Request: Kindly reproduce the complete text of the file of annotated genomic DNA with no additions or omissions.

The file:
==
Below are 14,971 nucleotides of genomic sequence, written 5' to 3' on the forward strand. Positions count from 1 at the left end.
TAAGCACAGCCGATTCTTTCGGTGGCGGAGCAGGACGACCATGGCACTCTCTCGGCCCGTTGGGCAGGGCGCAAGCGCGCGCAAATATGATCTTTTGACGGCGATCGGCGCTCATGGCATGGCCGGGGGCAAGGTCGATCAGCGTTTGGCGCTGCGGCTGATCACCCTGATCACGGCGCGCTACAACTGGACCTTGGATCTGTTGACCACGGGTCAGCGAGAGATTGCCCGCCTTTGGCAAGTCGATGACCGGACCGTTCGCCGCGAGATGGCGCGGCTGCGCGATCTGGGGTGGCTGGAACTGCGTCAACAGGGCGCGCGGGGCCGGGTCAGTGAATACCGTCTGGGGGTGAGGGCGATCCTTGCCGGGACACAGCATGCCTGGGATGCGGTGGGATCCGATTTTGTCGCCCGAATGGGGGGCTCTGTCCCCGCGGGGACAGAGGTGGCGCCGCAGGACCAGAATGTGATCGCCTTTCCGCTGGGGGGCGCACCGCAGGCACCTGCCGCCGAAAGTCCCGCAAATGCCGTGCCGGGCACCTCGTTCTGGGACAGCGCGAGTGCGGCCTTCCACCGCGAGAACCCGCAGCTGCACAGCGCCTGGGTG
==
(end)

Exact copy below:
Below are 14,971 nucleotides of genomic sequence, written 5' to 3' on the forward strand. Positions count from 1 at the left end.
TAAGCACAGCCGATTCTTTCGGTGGCGGAGCAGGACGACCATGGCACTCTCTCGGCCCGTTGGGCAGGGCGCAAGCGCGCGCAAATATGATCTTTTGACGGCGATCGGCGCTCATGGCATGGCCGGGGGCAAGGTCGATCAGCGTTTGGCGCTGCGGCTGATCACCCTGATCACGGCGCGCTACAACTGGACCTTGGATCTGTTGACCACGGGTCAGCGAGAGATTGCCCGCCTTTGGCAAGTCGATGACCGGACCGTTCGCCGCGAGATGGCGCGGCTGCGCGATCTGGGGTGGCTGGAACTGCGTCAACAGGGCGCGCGGGGCCGGGTCAGTGAATACCGTCTGGGGGTGAGGGCGATCCTTGCCGGGACACAGCATGCCTGGGATGCGGTGGGATCCGATTTTGTCGCCCGAATGGGGGGCTCTGTCCCCGCGGGGACAGAGGTGGCGCCGCAGGACCAGAATGTGATCGCCTTTCCGCTGGGGGGCGCACCGCAGGCACCTGCCGCCGAAAGTCCCGCAAATGCCGTGCCGGGCACCTCGTTCTGGGACAGCGCGAGTGCGGCCTTCCACCGCGAGAACCCGCAGCTGCACAGCGCCTGGGTG